One other thing the new owner did was to write a personal note to the seller explaining why she wanted THIS house. Her agent told me that she had lost out on at least 10 other homes - due to multiple offers - and this was THE one for her. That was reflected in the clean offer with just the right amount above the list price to make it hers.

And yes, it did appraise! Barely. After a second appraisal.

If you're a buyer, to get YOUR offer accepted by a seller, consider ALL factors, not just price!

 

 

Posted by

Lorrie Semler, e-PRO, GRI, SRES, CPRES, CRS
Addison Resident/Addison Specialist                                                      Subscribe Button
Real Service. Real Results. Real Estate.
United Real Estate
972-416-3417

http://www.AddisonUpdate.com                                                                                                                         

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Show All Comments
Rainmaker
1,071,619
Kevin J. May
Florida Supreme Realty - Hobe Sound, FL
Serving the Treasure & Paradise Coasts of Florida

Gotta love the fairy tale ending Lorrie. Good for her and you! Price and terms go hand in hand from contract to closing.

Jun 28, 2015 08:55 AM #1
Rainmaker
2,126,849
Ronald DiLalla
Century 21 Discovery DRE 01813824 - Anaheim, CA
No. Orange Cty Real Estate

Amazing how a personal letter sometimes works...more often then not.

Jun 28, 2015 09:48 AM #2
Rainmaker
1,297,786
Lorrie Semler, REALTOR® in the Dallas area. Call/text 972-416-3417
United Real Estate - Addison, TX
Real Service. Real Results. Real Estate

Kevin J. May As does working with a professional on the other side of the deal.

Ronald DiLalla I'm surprised more buyers don't write those personal letters.

Jun 28, 2015 11:37 AM #3
Rainmaker
680,255
Nicole Doty - Gilbert Real Estate Expert
Zion Realty - Gilbert, AZ
Broker/Owner of Zion Realty ZionRealtyAZ.com

I write personal letters for my clients all the time. They really do make a difference!

Jun 28, 2015 12:54 PM #4
Rainmaker
840,966
Troy Erickson AZ Realtor (602) 295-6807
Good Company Real Estate - Chandler, AZ
Your Chandler, Ahwatukee, and East Valley Realtor

Lorrie - Thanks for sharing this real-world experience. I have known personal letters to make a difference on more than one occassion.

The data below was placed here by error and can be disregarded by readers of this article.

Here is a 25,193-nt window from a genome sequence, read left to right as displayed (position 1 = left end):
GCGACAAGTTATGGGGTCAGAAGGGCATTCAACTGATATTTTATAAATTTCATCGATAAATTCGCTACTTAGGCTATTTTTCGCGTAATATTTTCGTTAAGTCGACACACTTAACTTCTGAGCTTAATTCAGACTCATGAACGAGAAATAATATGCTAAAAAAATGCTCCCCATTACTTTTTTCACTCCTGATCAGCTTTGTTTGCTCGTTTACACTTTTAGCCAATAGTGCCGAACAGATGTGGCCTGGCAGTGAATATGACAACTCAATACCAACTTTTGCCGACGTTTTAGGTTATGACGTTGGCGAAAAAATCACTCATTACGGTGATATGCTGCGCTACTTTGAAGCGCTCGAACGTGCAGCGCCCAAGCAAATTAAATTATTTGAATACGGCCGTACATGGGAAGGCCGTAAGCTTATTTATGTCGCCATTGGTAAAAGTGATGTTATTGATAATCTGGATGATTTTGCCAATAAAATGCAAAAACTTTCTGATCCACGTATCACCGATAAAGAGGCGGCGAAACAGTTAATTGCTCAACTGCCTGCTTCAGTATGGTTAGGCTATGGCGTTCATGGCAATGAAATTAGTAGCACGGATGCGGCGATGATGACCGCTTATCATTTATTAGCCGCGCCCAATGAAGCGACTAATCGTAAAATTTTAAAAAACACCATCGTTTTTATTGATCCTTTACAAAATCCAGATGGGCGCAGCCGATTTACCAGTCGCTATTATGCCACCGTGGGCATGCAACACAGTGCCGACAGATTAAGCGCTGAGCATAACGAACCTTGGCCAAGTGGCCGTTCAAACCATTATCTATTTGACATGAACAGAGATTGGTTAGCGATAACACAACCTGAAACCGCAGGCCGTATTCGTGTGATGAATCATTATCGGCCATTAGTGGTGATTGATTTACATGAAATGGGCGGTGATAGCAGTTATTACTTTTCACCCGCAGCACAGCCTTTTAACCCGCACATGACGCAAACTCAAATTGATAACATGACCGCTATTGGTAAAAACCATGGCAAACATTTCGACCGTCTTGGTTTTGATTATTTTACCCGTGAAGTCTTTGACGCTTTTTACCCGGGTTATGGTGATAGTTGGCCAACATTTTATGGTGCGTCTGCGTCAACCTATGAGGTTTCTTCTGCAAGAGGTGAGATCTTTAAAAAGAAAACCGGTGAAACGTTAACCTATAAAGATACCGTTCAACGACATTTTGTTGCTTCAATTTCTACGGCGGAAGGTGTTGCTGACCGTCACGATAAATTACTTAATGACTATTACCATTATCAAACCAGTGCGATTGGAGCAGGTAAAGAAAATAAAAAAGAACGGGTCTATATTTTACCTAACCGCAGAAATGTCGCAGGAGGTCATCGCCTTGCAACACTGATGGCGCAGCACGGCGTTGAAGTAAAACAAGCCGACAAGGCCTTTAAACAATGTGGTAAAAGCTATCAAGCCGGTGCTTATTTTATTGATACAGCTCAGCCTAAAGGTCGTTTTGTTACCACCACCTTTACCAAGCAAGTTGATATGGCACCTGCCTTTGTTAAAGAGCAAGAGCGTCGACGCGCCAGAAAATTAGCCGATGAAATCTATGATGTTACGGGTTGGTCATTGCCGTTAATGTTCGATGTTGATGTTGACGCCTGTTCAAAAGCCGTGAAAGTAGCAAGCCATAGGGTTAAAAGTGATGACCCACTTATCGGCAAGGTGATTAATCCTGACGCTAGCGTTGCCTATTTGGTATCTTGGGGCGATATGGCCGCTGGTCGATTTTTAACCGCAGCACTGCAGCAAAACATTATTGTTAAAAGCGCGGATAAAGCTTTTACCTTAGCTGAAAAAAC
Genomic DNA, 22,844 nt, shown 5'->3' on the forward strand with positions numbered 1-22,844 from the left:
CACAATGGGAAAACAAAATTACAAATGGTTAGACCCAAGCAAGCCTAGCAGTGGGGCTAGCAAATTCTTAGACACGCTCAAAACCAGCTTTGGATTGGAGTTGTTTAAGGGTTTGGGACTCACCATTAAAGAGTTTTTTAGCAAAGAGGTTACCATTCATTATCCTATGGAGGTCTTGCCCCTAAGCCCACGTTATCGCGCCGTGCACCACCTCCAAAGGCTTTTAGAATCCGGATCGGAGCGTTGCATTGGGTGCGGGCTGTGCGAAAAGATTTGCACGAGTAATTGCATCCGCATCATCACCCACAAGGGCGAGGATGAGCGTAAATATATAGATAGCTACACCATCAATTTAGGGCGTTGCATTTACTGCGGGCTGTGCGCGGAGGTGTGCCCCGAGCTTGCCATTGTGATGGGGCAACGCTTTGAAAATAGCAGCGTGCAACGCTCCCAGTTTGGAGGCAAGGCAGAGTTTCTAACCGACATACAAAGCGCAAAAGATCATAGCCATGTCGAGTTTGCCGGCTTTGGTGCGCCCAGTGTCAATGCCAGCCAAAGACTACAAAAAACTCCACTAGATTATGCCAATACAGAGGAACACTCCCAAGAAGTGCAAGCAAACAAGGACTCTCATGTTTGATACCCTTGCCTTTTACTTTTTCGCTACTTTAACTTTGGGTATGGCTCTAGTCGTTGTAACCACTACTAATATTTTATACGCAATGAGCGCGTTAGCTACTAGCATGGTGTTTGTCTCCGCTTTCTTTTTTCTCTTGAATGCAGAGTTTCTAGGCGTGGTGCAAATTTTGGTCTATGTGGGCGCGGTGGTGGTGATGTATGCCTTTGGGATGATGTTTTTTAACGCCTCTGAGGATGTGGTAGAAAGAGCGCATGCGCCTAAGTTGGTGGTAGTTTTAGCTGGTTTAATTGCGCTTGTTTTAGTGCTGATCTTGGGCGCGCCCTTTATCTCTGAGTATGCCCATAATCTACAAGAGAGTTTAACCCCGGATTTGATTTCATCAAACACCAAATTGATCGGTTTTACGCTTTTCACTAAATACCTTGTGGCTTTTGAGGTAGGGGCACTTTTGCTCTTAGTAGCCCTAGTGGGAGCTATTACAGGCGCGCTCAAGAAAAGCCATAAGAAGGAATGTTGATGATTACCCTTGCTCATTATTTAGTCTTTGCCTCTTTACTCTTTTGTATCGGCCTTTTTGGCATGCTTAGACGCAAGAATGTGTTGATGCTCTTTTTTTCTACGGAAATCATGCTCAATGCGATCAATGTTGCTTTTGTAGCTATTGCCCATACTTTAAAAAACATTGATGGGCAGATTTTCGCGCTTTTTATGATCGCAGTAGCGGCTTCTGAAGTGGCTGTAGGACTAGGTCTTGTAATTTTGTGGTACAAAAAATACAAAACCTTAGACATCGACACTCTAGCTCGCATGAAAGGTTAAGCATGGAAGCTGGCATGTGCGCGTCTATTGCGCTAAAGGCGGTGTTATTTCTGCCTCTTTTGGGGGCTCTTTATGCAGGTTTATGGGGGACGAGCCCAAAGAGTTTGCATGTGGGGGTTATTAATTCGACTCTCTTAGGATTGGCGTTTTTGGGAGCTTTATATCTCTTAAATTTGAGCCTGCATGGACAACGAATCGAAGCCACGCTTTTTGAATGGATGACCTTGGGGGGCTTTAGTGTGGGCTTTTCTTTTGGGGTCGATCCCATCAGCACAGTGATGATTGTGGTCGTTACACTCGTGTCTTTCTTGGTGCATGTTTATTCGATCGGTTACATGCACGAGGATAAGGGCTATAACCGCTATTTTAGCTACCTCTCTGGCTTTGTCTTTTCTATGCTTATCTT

Jun 28, 2015 03:54 PM #5
Rainmaker
1,071,619
Kevin J. May
Florida Supreme Realty - Hobe Sound, FL
Serving the Treasure & Paradise Coasts of Florida

Lorrie, that goes without saying!

Jun 29, 2015 07:07 AM #6
Rainmaker
2,930,427
Laura Cerrano
Feng Shui Manhattan Long Island - Locust Valley, NY
Certified Feng Shui Expert, Speaker & Researcher

Sometimes the tiniest nuanced details make all the difference in the wide world, you know? Good observations!

Jul 07, 2015 04:12 PM #7
Rainmaker
2,930,427
Laura Cerrano
Feng Shui Manhattan Long Island - Locust Valley, NY
Certified Feng Shui Expert, Speaker & Researcher

Kevin, sometimes I guess the obvious needs to be said even when we feel it's not necessary.

Jul 07, 2015 04:13 PM #8
Rainmaker
2,930,427
Laura Cerrano
Feng Shui Manhattan Long Island - Locust Valley, NY
Certified Feng Shui Expert, Speaker & Researcher

I meant to tag Kevin J. May in that previous post. That was a great point, but again, the obvious might need to be stated as in the above in the story.

Jul 07, 2015 04:15 PM #9
Rainmaker
1,071,619
Kevin J. May
Florida Supreme Realty - Hobe Sound, FL
Serving the Treasure & Paradise Coasts of Florida

Laura Cerrano, in love, war or Real Estate a little reinforcement never hurt anyone!

Jul 08, 2015 01:23 AM #10
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Rainmaker
1,297,786

Lorrie Semler, REALTOR® in the Dallas area. Call/text 972-416-3417

Real Service. Real Results. Real Estate